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Sister act as Sarah steps out for charity

SISTER ACT ... Sarah, left, and Rachel Hambling.

SISTER ACT ... Sarah, left, and Rachel Hambling.

A CARING South Tynesider is stepping out at the Great North Run to raise awareness of a deadly condition which could have claimed the life of her sister.

Sarah Hambling, 31, from South Shields, but who now lives in London, is heading back north with her running shoes to boost funds for Lifeblood, a charity dedicated to researching and raising awareness of thrombosis.

Her sister Rachel Hambling, 28, an occupational therapist at South Tyneside District Hospital, suffered a pulmonary embolism two years after blood clots formed on her lung.

She had gone home from work after feeling unwell and took a nap – but the blood clots formed as she slept.

A phone call from a colleague to check on her health may have saved her life, as she was struggling to breathe properly when she awoke and immediately contacted her GP.

Medics said the embolism she suffered could have killed her as she slept.

She was off work for seven months, and, while she is recovering well, she still requires medical support.

Rachel, from Marsden, is ‘proud’ her sister is taking part in the Great North Run to increase awareness of all forms of thrombosis.

She said: “I was really proud when Sarah said she was running for Lifeblood.

“I had said I would like to do something to raise awareness. Not many people are aware of the charity and it needs support.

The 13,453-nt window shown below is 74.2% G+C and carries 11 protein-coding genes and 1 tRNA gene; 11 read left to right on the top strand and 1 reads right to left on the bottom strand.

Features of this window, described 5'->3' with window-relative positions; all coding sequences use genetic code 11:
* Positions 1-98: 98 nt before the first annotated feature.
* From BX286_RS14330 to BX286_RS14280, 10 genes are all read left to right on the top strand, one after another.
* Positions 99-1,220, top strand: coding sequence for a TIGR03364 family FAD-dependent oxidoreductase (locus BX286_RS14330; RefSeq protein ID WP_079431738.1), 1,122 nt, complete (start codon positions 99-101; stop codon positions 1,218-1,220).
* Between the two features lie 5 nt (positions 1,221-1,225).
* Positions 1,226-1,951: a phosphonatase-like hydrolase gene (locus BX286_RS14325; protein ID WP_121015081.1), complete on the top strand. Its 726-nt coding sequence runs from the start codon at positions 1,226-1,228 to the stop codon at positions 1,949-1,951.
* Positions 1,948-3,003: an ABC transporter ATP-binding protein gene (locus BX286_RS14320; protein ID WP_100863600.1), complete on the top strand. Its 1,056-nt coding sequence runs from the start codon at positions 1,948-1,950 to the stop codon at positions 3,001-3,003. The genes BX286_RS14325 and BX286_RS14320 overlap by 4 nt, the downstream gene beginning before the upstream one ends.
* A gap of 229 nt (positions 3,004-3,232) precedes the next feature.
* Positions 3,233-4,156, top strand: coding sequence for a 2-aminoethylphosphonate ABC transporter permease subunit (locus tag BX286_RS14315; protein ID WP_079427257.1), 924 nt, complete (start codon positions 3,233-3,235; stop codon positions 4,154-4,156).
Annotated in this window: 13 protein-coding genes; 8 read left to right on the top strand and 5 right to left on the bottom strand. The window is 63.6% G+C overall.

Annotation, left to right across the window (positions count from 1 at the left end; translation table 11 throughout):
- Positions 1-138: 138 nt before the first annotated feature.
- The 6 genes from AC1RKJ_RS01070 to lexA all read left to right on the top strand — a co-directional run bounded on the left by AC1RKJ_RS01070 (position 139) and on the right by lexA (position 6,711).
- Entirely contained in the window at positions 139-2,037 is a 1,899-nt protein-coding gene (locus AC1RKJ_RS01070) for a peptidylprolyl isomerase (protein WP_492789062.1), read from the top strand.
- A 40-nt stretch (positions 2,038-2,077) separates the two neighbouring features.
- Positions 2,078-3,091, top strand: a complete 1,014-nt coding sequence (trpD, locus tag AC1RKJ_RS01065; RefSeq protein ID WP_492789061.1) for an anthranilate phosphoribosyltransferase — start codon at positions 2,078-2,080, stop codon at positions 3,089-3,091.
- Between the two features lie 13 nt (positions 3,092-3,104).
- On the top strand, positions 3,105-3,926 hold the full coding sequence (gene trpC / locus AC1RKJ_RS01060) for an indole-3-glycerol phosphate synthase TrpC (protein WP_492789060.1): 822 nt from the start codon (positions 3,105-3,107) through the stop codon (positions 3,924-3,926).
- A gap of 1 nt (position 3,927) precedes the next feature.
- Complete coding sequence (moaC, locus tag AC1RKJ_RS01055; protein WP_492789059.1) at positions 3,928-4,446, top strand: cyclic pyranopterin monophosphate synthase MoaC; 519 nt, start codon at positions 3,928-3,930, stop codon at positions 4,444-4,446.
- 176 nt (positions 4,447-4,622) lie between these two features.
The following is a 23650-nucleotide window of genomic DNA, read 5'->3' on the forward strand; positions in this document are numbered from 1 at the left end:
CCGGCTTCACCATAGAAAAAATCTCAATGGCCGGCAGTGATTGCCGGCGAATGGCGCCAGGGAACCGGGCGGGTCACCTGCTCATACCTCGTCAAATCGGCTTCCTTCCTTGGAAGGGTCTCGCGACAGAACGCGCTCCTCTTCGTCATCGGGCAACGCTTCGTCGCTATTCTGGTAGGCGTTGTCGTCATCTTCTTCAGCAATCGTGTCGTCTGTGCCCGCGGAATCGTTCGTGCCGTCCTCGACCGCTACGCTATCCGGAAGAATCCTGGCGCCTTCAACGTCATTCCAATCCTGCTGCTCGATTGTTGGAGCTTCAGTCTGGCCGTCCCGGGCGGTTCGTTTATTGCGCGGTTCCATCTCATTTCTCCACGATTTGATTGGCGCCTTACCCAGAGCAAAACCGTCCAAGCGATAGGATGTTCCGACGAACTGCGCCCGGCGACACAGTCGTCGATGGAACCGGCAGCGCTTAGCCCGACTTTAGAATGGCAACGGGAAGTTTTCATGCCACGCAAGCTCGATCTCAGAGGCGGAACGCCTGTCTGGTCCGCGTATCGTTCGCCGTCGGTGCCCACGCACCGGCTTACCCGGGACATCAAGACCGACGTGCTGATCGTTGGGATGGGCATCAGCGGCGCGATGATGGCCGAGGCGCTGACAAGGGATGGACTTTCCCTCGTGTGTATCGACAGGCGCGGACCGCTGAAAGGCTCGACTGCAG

“I was off work sick for seven months.

“I was working at the hospital one day and the next I was a patient. It gave me a new perspective on the great work that is done at the hospital.”

Rachel is hoping to organise a charity night next year to further boost the Lifeblood charity.

Sarah added: “This year I will be taking part in the annual Great North Run half-marathon for the second time.

“This year I will be running in support of Lifeblood which is a charity dedicated to raising awareness of thrombosis in the UK.

“My sister developed multiple pulmonary embolisms in January 2011, so me and my family have first-hand experience of how blood clots can dramatically impact a person’s life.

“Thrombosis is often a ‘silent’ medical condition with no obvious signs or symptoms.

“It doesn’t discriminate and can affect people of any age or sex.

“It can very easily be confused with less-serious conditions – a clot in the leg can be mistaken for a sore leg muscle.

“But thrombosis is a leading cause of death in the United Kingdom, yet most people have little or no understanding about its causes and effects and how it can be prevented.”

n To sponsor Sarah, log on to www.justgiving.com/sahamblisGNR.

Twitter: @shieldsgachris

 

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